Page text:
Format Obsolescence and Sustainable Access
As David Rosenthal pointed out, as long as there is a piece of commercial software or an open source project capable of accessing a format, it cannot be considered truly obsolete. I agree, but I fear this this ‘absolute’ format obsolescence is a poor proxy for the real problem, which is to ensure that our content is not just kept safe, but also remains accessible to our readers both now and in the (near) future. I am perfectly able to compile an open source software application, but I’m not everybody. Indeed, the British Library is committed to providing continuous access for a wide range of people who are almost entirely not me.
David Rosenthal touched upon this issue in an older post, and noted that relying on an open source stack may make things inconvenient for the reader. I think that this is something of an understatement. This is not a matter of mere convenience because the majority of our readers are not able to compile software themselves. This means we need a ‘user friendly’ access channel, and just knowing about a commercial or open source renderer that says it can cope with some given data format does not meet this need. We need to understand how well the available tools actually support the material in our collections, and we need to understand the costs associated with providing these tools as services to our users. I do not believe that these requirements are peculiar to the British Library, as all digital content holders must understand the level of access and support they are required to provide. What is the point of keeping the bits safe if your user community cannot use the content effectively?
Of course, the same argument that David Rosenthal raised about format obsolescence also applies to the cost of providing sustainable access. The majority of the British Library’s content items are in formats like PDF, TIFF and JP2, and these formats cannot be considered ‘at risk’ on any kind of time-scale over which one might reasonably attempt to predict. Therefore, for this material, we take a more ‘relaxed’ approach, because provisioning sustainable access is not difficult.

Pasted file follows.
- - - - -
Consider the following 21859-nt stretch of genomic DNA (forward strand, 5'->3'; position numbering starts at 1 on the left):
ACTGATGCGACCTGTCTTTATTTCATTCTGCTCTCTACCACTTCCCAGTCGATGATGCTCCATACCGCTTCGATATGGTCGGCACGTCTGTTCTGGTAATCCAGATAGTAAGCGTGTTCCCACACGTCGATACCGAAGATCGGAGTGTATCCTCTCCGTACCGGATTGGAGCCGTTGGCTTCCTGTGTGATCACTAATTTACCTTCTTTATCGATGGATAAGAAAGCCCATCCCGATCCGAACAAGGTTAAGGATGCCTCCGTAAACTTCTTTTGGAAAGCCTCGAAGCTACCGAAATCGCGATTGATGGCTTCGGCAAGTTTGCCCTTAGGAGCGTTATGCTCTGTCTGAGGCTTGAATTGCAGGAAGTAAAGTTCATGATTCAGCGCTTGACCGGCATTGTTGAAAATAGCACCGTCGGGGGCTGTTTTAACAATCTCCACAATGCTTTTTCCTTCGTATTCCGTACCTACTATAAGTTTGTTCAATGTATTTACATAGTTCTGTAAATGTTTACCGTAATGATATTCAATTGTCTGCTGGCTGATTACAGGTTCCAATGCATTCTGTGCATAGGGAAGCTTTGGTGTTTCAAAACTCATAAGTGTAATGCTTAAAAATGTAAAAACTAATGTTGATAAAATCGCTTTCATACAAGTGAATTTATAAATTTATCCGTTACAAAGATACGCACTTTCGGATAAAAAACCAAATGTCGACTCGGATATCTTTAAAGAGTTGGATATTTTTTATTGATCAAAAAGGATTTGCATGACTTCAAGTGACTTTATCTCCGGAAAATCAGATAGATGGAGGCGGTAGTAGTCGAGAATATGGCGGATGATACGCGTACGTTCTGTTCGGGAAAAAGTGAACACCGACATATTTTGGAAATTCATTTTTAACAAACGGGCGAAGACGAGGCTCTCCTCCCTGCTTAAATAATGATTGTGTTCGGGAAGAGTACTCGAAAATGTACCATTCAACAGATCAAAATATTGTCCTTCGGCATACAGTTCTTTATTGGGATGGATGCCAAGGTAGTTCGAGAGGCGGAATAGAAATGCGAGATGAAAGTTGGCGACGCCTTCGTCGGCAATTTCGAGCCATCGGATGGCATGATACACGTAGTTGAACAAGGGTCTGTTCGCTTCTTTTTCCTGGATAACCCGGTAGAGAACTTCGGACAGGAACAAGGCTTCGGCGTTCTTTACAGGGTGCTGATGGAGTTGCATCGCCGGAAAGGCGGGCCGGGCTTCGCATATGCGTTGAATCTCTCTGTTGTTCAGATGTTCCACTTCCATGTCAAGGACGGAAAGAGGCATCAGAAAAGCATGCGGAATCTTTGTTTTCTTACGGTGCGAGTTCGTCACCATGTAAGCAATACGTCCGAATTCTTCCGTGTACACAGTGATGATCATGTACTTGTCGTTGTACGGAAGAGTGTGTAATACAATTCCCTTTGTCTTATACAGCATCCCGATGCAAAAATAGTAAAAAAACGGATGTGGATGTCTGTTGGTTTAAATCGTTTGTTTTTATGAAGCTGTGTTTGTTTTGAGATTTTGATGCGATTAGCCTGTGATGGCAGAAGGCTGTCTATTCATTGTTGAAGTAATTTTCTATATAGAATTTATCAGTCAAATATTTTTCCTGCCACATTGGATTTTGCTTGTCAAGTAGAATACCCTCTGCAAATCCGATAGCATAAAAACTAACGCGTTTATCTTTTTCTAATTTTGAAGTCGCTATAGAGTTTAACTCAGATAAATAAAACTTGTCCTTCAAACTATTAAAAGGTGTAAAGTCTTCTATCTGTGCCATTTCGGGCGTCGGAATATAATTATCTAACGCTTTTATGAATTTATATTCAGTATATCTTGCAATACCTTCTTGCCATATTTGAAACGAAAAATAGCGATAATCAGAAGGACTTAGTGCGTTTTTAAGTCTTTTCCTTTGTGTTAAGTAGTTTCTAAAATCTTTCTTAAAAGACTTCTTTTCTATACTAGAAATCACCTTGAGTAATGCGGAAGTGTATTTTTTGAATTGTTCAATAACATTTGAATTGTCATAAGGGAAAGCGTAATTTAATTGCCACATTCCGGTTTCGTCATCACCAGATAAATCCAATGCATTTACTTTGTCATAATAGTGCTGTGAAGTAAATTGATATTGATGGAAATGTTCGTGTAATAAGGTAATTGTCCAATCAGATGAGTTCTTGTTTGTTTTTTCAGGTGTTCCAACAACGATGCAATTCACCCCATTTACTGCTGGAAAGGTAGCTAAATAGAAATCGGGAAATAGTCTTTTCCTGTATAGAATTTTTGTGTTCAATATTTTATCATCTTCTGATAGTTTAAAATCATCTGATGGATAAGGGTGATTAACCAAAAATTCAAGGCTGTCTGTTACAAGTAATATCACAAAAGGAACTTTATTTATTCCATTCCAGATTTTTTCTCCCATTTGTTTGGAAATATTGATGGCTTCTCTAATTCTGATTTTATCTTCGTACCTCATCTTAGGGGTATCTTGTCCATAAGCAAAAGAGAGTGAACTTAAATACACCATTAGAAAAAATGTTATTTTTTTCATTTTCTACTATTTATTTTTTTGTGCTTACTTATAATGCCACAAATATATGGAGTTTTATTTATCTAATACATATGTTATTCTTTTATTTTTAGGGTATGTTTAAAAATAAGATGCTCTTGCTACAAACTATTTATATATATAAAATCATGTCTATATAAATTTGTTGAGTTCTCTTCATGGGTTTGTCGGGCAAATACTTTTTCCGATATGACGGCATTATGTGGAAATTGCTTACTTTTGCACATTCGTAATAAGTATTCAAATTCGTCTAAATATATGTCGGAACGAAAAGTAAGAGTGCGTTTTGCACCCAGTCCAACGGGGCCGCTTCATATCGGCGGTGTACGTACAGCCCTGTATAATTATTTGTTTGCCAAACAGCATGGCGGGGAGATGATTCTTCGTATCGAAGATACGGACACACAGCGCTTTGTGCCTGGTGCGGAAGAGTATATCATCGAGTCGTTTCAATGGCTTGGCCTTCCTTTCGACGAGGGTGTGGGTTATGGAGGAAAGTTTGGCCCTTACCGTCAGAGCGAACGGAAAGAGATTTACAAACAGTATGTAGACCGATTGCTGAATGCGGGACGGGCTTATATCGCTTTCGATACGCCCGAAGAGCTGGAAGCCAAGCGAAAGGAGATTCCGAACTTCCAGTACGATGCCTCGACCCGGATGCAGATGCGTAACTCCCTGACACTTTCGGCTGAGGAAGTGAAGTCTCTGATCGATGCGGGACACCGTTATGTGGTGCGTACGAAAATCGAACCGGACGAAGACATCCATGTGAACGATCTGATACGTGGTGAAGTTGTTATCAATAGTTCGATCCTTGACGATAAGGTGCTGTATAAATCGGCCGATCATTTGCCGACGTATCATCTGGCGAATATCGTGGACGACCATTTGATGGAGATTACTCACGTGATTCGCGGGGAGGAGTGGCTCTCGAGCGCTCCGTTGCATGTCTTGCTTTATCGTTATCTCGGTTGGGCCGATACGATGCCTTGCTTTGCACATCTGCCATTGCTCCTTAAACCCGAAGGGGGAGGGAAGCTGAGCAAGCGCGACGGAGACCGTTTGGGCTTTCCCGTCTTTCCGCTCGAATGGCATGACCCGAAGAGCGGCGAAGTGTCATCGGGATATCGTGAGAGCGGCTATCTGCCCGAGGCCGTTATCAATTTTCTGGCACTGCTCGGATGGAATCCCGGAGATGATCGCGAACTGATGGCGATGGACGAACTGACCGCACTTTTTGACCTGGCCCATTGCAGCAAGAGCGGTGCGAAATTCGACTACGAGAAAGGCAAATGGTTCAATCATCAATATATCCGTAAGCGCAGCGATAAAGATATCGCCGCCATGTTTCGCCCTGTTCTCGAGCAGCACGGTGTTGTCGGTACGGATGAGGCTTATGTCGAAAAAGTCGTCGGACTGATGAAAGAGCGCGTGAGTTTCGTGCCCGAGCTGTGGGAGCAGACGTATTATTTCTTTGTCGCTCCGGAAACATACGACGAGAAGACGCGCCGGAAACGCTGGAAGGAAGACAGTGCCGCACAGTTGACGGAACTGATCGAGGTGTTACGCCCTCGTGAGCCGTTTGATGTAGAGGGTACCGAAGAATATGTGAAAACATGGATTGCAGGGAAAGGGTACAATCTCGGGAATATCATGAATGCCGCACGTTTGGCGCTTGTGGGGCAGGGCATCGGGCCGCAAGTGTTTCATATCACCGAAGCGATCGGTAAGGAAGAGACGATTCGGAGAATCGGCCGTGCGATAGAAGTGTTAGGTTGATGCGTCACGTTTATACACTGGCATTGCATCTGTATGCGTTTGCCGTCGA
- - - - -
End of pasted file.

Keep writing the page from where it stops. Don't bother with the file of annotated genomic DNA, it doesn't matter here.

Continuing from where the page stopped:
Unfortunately, a significant chunk of our collection is in formats that are not widely used, particularly when we don’t have any way to influence what we are given (e.g. legal deposit material). Because of this, we have a lot of ‘exceptions to the norm’, made up of a lot of different formats and styles of format usage, and while each alone is not that significant as a percentage of the whole, between them they add up to an awful lot of content. This is further complicated by the fact that ‘value’ of the content and the level of access we are committed to providing is not generally correlated with the popularity of the format that the content happens to be stored in. Just understanding the landscape of formats, performance and value represents a major challenge.
The UK Sound Map project provides a good example of the problems we face. The original audio ‘master’ submitted to us arrives in one of a wide range of formats, depending upon the make, model and configuration of the source device (usually a mobile phone). Many of these formats may be ‘exceptional’, and thus cannot be relied upon for access now (never mind the future!). How should we cope with this complexity? Well, we already use Broadcast Wave for archiving sound, and we think that this format is a reasonable super-set of the formats that the data arrives in (although perhaps not the embedded metadata). In this case, normalisation to .wav should be feasible to implement, and would reduce the cost of preserving access by reducing those variable data carriers down to one. Naturally, we wish to keep the original file so that we can go back to it if necessary, but as the collection is of modest size, this does not represent a major problem in terms of data volume. Thus, a normalisation strategy might help us to preserve the data and make it available in a cost-effective and sustainable manner. This is similar to the approach used by Archivematica.
In short, we are not just preserving content, but also preserving access. This means that the long-term cost of preserving our collection scales not only with the size of the files, but also rises as the number of formats we are required to support is increased. We have some very varied collections, and so we need to understand how many formats we can reasonably support and how this meets our readers needs. For formats that are not widely used, the costs may be so high that the format becomes ‘obsolete’ at the institutional level, and the content is effectively lost as far as the majority of our readers are concerned. Under these circumstances, it may be economically justifiable to perform pre-emptive preservation actions in order to reduce the size of the content or the number and rarity of the formats that we must support.
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